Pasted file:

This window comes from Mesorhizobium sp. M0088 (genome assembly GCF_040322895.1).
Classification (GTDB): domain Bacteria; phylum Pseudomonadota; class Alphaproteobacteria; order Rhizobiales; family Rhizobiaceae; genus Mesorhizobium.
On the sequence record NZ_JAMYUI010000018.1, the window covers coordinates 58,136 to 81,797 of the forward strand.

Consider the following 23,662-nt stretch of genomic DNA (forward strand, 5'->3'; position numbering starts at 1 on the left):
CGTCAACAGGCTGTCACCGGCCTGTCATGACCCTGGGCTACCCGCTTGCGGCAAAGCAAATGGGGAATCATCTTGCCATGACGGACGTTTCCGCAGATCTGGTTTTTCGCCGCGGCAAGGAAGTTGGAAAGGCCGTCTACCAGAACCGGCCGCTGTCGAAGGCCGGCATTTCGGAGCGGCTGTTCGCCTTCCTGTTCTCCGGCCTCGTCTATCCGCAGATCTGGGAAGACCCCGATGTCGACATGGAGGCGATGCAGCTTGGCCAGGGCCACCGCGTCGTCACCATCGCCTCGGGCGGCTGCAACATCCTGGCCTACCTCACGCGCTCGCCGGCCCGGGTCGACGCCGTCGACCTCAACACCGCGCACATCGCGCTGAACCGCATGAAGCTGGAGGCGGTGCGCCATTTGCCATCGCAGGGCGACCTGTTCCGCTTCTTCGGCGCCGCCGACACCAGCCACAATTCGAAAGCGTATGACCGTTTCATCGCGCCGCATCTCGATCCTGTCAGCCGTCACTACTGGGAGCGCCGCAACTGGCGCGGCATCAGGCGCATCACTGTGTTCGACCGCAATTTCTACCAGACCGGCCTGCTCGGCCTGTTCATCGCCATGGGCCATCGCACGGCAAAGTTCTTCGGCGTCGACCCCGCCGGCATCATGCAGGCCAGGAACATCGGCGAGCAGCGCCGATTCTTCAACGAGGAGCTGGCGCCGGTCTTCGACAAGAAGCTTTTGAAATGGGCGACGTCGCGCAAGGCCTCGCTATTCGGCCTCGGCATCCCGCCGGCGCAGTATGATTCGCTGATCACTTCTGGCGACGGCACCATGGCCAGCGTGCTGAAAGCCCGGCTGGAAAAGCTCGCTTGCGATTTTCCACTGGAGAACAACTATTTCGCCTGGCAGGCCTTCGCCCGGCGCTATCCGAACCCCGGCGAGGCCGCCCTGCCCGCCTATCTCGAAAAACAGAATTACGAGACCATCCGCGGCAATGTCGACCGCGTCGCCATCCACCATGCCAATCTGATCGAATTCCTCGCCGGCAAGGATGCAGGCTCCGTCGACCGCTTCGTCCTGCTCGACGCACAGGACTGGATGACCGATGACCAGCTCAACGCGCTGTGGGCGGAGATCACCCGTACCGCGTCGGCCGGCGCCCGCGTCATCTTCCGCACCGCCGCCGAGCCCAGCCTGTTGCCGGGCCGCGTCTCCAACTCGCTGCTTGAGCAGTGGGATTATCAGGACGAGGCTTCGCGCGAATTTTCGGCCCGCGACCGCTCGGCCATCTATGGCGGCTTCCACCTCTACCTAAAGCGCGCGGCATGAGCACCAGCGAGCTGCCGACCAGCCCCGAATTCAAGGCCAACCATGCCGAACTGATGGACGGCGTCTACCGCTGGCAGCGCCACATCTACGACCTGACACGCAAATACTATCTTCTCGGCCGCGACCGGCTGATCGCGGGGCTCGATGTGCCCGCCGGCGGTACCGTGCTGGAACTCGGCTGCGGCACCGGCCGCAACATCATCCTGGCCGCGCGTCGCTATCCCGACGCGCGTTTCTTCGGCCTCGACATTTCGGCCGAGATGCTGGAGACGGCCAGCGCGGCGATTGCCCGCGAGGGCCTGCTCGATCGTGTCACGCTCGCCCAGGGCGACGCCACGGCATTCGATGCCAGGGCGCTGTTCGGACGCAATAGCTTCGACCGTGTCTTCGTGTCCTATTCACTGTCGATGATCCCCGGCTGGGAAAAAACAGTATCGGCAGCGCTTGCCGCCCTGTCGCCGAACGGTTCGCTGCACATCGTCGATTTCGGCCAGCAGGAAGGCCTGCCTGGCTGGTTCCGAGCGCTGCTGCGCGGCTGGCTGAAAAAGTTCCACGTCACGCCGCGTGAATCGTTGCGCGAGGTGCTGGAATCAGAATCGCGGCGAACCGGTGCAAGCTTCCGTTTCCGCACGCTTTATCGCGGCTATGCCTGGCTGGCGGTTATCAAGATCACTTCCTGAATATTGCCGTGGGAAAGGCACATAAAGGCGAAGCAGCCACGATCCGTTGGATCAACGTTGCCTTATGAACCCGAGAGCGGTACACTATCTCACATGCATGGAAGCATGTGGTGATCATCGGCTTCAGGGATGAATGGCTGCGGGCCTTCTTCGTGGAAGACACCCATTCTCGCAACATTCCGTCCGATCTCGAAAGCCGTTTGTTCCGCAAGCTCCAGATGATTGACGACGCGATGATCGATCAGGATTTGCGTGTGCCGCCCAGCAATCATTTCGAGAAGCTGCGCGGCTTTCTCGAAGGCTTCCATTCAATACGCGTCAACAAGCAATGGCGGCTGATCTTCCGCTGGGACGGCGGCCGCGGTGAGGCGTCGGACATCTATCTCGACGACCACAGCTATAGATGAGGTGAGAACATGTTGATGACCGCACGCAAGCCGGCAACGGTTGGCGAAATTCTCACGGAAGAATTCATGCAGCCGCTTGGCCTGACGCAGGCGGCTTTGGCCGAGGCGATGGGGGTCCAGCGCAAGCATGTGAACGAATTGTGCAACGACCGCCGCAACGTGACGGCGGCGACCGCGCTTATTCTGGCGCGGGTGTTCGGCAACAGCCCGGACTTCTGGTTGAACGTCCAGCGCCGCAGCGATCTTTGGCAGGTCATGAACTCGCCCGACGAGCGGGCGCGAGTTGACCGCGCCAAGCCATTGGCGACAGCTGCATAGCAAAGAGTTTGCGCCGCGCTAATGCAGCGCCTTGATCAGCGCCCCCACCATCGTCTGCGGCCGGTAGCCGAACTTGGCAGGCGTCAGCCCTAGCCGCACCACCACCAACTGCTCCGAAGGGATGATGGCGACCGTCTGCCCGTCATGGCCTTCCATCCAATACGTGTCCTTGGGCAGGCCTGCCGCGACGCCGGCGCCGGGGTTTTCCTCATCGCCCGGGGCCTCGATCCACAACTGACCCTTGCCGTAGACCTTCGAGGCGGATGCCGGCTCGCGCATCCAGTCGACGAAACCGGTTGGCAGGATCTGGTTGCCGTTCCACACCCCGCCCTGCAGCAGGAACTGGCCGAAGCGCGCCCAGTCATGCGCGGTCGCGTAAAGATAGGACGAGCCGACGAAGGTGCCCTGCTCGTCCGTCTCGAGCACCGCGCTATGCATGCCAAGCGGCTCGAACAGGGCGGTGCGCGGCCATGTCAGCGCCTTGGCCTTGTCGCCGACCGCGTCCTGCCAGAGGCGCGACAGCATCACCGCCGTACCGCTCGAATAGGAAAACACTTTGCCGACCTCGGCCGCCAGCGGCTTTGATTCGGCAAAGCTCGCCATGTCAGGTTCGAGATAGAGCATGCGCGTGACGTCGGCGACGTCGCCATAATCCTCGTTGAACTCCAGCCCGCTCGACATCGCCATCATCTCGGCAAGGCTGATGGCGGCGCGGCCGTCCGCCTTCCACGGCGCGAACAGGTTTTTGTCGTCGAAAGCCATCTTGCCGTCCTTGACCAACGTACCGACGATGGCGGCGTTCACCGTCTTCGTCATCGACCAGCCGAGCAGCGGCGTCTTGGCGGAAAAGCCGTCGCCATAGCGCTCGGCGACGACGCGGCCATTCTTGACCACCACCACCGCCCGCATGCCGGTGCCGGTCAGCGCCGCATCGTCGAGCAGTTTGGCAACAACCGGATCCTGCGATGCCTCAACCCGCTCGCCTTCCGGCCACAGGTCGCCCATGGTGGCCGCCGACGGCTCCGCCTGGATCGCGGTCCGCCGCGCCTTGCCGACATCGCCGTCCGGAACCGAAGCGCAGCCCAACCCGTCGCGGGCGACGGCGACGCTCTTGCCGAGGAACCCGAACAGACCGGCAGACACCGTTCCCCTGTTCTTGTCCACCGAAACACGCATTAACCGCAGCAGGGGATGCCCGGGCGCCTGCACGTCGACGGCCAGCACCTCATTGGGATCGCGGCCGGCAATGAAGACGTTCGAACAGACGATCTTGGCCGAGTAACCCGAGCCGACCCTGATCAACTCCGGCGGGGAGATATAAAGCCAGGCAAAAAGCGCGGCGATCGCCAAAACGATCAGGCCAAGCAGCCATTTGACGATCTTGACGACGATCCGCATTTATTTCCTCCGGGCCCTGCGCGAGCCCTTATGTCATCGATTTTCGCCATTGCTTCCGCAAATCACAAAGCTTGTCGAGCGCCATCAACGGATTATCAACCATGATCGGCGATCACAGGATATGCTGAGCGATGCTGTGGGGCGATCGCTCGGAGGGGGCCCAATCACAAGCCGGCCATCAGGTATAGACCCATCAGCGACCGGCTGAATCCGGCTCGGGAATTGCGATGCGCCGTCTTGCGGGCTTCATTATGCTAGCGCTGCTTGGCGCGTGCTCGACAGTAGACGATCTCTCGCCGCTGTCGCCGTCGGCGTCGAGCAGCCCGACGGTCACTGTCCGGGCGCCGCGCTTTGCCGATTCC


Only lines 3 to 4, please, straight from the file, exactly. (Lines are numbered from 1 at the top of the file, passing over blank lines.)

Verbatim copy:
On the sequence record NZ_JAMYUI010000018.1, the window covers coordinates 58,136 to 81,797 of the forward strand.

Consider the following 23,662-nt stretch of genomic DNA (forward strand, 5'->3'; position numbering starts at 1 on the left):